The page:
Everyone knows the Baltimore Orioles need better pitching and have since Mike Mussina’s departure after the 2000 season. The front office always tries to import talent instead of building within their organization.
Set up man Jim Johnson has been the most consistent Birds’ bullpen hurler over the last four seasons. The recent talk around the clubhouse is that Johnson will be rewarded for his consistent relief work and could move into the rotation.
It’s evident that Johnson has deserved a chance to prove himself in the rotation since 2009. He’s been an integral part in the Orioles bullpen as he is the only pitcher Showalter could rely on. Since the departure of Koji Uehara Johnson is the core of the suffering Birds’ pen.
This season, Johnson sports a 5-5 record with an impressive 2.79 ERA in 80.2 IP – a career-high, and on pace for 92.2 innings! Over his 59 appearances, he’s never been given the opportunity to start games and show what he can do on the mound. Johnson features three great pitches in his arsenal – including a 98 MPH fastball with a slider that induces many groundballs off of opponent’s bats.
Skeptics might wonder if Johnson will have the stamina to convert to the rotation after four seasons in the bullpen. Johnson averages 1.2 innings per outing and he’s tossed two innings or more in 17 of his 59 games.
Over Johnson’s last eight appearances, Showalter may be preparing him slowly for a start in the future. He’s pitched three innings on two occasions and 2+ IP in three back-to-back contests. The last time Johnson pitched three or more innings was on April 19th, 2008 against the Yankees when he tossed 3.1 innings and allowed only one base hit.
Not only does Johnson have the ability to toss more than two innings, this season, he’s shown the ability to induce ground balls. Half of his games are at the friendly confines at Oriole Park, so throwing ground balls is an important part of his success. His ground ball to fly ball ratio sits at 1.67 (159 ground ball outs vs. 95 fly balls). The ball flies out of Camden Yards on a hot summer’s night, so if Johnson can keep his ground ball to fly ball ratio lopsided like this, he will have continued success.
Johnson burst onto the scene in 2008 and dazzled the Orioles’ fans and organization. He posted a 2-4 record in 54 appearances and a career-low 2.23 ERA in his first full season with the Birds out of their pen.
In ’08, he gave up just 17 earned runs all season long in 68.2 innings. He averaged over an inning per outing (1.27 innings), and didn’t serve up a single homerun once in his magical year.
Undecided skeptics still might question whether Johnson’s stuff will be as fresh and consistent every five days. This season, on 3-5 days rest, opponents are hitting .268 off of him in 56 at-bats. He’s only allowed four earned runs and has yet to serve up a HR on extended rest.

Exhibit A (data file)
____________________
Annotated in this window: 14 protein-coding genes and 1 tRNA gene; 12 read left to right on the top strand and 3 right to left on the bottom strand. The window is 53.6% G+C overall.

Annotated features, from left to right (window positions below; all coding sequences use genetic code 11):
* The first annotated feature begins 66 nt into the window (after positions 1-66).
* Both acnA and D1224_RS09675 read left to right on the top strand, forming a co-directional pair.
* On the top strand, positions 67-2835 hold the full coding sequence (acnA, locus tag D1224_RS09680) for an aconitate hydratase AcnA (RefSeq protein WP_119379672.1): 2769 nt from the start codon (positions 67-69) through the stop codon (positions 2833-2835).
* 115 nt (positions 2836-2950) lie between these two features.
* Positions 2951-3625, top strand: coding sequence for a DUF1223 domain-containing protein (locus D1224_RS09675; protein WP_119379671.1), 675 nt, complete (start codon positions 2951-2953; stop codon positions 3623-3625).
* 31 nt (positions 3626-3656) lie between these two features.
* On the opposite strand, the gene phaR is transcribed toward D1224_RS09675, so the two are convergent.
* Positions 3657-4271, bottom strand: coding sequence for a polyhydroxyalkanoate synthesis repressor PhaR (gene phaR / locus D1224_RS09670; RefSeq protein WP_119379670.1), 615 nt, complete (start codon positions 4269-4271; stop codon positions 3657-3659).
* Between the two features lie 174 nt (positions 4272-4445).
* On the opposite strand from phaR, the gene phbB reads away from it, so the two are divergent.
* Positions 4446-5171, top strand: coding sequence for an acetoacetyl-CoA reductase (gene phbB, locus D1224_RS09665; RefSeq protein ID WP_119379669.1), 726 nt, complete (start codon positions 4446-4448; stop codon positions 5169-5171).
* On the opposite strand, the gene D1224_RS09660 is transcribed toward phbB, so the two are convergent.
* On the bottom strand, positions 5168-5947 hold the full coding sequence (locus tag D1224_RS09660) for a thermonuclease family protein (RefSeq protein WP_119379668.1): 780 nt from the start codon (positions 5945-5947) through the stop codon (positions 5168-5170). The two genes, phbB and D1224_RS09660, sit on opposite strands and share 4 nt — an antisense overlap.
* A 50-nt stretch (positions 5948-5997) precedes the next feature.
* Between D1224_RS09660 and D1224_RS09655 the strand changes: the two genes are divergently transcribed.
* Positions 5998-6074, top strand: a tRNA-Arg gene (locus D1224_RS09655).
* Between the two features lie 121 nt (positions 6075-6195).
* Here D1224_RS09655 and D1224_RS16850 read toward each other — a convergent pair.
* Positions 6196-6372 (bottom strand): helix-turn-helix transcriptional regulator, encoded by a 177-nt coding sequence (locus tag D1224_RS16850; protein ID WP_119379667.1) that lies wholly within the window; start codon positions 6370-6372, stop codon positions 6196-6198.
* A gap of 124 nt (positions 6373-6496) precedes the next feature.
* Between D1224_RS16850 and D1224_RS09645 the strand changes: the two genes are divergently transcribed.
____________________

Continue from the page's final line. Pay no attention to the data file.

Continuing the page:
Throughout the minor leagues, Johnson was used mostly as a starting pitcher. In 144 appearances he’s collected 127 starts over parts of nine minor league seasons. Johnson holds a 46-40 record with a 3.86 ERA in the Birds’ minor league system as he surrendered 310 ER over 723.0 IP. He’s accumulated 148 IP in each of three seasons in the minors (’05-’07).
A Brief History with the Birds
Johnson started his first and only major league game in his 2006 debut against the White Sox – allowing 8 ER in just three innings. He allowed 10 earned total in just five innings of work. Johnson finished the 2009 season as the closer for the Birds, after George Sherrill was traded to the Dodgers.
Johnson struggled a bit in 2009, appearing in a career-high 64 contests with a 4-6 record and 4.11 ERA. Johnson gave up 32 earned runs over his 70.0 innings of work and he yielded 8 HR, compared to zero the previous season.
Last season, the Birds’ placed him on the 60-day disabled list from the end of May throughout most of August with inflammation in his right elbow. In 26 appearances, Johnson sported a 1-1 record with a 3.42 ERA allowing 10 earned runs over his 26.1 innings pitched.
This season, Johnson has not given up more than five runs in a particular month! While that would change greatly if he was a starter, his move to the starting rotation would help the Birds more than it would hurt them.
September is the time to try this move because now he has a bullpen of eager, young arms trying to prove they deserve to be here.
Johnson has proven himself by posting impressive numbers and he deserves a shot at the starting rotation.
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About the Author
Written by Alex Van Rees
I am 22 years old and I recently graduated from James Madison University this May with a BA degree and a major in journalism. I live in Reston, VA, about 20 minutes outside of Washington. I am looking for an entry-level position with a sports media company where I can demonstrate my writing, interviewing and technical skills to better the organization.